In some cases, quantity is a measure of success. For Nigeria’s Stears Business, however, it’s exactly the opposite.
During the two-day INMA Africa News Summit, sponsored by the Google News Initiative, Yvette Dimiri, Stears’ head of subscriptions growth, said the company established its newsroom with the specific goal of being “Nigeria’s slowest newsroom” — it only publishes one story per day.
Nigeria’s news market is incredibly competitive, Dimiri said, echoing IC Publications’ Omar Ben Yedder’s comments during his presentation earlier in the day.
“We heard from consumers that they didn’t really want more content,” Dimiri said, “so we decided we were going to compete on quality” and to differentiate themselves by focusing heavily on data. It’s the Stears mission to “be the world’s most trusted source for data and insight on Africa.”
Stears is a relative newcomer to the crowded Nigerian media scene. The first article was published in 2017, and it was only in 2020 that they established a full-time newsroom. This means, though, that it’s a digitally native publication.
The newsroom is different in other ways, too. Rather than hiring talent from pools of journalists, they typically hire people who have sector expertise and analysis skills and then train them to be writers. The newsroom itself is often led by an economist. And they’re also completely subscription-driven — there is currently no advertising on the product.
“Storytelling is as much about what is being said as about how it’s being said,” Dimiri explained. Within the long-form content they publish, they use data visualisation to help tell a story. In some cases, the data is even interactive.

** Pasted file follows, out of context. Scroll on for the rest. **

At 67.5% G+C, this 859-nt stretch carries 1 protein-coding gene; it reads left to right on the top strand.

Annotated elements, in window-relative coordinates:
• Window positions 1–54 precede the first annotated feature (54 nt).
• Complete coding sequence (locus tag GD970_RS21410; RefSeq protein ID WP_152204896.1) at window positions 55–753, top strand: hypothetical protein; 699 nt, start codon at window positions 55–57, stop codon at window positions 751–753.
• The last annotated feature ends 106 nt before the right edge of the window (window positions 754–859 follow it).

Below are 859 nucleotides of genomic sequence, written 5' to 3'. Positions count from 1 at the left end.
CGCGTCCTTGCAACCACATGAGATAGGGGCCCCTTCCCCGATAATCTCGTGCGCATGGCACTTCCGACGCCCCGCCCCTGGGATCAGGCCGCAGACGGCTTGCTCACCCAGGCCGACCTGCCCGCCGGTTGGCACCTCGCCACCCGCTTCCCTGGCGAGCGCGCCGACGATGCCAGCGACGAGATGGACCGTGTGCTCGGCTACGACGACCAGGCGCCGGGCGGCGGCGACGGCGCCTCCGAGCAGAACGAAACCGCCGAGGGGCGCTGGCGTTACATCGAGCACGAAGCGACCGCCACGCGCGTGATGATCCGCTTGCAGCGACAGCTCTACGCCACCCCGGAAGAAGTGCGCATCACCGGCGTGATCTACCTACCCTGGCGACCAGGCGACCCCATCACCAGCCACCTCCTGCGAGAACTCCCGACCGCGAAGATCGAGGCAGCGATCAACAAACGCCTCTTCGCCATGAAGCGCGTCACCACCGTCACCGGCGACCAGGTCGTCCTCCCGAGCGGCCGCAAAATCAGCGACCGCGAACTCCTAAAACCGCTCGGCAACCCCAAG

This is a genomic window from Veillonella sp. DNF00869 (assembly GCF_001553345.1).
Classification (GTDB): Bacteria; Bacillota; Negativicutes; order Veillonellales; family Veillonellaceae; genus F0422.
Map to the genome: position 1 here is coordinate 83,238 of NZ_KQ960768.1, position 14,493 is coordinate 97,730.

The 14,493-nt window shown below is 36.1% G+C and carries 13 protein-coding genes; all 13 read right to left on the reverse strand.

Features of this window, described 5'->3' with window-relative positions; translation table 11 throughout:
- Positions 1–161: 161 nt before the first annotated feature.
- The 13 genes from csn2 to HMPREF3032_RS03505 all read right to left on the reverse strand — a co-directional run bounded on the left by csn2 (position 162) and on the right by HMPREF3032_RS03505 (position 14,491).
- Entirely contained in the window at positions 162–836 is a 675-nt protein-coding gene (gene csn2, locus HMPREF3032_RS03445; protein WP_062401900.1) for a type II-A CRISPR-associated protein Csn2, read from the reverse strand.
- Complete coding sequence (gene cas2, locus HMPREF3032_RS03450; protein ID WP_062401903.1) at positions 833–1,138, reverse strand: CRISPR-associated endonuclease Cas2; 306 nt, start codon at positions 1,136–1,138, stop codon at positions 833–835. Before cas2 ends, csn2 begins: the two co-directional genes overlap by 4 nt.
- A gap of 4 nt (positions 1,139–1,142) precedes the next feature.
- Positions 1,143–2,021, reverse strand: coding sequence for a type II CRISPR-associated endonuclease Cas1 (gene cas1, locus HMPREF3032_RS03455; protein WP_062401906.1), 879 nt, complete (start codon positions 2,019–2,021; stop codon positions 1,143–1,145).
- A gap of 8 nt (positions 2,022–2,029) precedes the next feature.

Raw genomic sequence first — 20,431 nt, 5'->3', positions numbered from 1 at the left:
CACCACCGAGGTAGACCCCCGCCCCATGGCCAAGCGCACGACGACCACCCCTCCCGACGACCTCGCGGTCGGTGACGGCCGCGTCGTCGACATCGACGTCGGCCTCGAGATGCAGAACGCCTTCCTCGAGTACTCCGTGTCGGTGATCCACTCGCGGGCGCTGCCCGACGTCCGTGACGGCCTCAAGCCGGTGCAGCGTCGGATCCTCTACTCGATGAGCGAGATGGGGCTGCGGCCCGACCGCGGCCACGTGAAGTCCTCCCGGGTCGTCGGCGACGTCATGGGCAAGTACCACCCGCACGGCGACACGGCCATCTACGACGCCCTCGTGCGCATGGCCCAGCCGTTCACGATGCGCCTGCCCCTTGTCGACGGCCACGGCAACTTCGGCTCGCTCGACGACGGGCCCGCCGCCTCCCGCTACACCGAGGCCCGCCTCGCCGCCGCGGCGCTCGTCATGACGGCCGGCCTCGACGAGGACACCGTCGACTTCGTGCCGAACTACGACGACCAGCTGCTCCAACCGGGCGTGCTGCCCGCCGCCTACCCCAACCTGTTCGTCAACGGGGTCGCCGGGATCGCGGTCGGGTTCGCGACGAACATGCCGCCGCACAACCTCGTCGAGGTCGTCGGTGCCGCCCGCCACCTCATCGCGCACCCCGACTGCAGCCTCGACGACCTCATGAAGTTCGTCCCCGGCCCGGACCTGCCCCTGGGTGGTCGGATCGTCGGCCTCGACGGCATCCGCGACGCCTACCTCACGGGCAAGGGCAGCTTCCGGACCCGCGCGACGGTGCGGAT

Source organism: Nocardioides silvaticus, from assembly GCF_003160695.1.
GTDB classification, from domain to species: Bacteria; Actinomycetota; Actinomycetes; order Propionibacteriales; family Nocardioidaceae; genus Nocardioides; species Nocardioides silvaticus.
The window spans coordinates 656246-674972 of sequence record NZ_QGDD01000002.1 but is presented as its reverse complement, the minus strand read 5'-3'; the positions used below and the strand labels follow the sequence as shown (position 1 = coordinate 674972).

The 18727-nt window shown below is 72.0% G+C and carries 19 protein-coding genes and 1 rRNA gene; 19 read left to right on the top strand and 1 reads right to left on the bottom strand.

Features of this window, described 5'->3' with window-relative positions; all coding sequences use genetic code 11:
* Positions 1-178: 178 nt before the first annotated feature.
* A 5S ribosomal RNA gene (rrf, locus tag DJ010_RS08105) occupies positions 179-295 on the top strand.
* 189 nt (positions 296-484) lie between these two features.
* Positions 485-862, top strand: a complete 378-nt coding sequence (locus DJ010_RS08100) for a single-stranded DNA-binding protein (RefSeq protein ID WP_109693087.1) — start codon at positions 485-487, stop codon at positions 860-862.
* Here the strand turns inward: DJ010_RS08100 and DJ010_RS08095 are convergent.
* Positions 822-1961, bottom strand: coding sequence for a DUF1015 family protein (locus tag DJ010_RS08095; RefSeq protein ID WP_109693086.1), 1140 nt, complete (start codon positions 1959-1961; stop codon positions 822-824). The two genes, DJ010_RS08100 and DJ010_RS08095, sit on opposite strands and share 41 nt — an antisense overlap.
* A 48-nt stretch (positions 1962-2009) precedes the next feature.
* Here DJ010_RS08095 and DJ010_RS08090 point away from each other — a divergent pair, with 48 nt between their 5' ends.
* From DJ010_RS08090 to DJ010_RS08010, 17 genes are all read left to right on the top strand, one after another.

The structure of the organisation is important, Dimiri added. “We think of ourselves as putting data first, and we have an internal data management team to help us accomplish this well.” Leveraging internal expertise throughout the organisation, identifying dependencies, and cross-functional communication are all “crucial to producing the kind of storytelling we do.”
Case study: Election coverage
Dimiri presented a case study in elections coverage to showcase Stears’ data-forward approach.
In contrast to the highly produced coverage with engaging visuals that Western democracies may be used to during an election, Nigerian election coverage is essentially live coverage of a computer screen with an election worker entering numbers into a spreadsheet as votes come in. This process can take days.
“We wanted to stand out from that,” Dimiri said, “but we knew that local media in Nigeria is already really good at covering the election season,” with decades of experience and lots of journalists on the ground. To stand out, Dimiri said they focused on the data.
The goal in 2019 was to “create a microsite where anyone from anywhere in the world could access quantitative results data on the Nigerian elections in 2015 and 2019” — a place that would “allow readers to more quickly contextualise election results,” Dimiri saidThis kind of site would also help showcase Stears’ data competence to international clients and investors at the same time.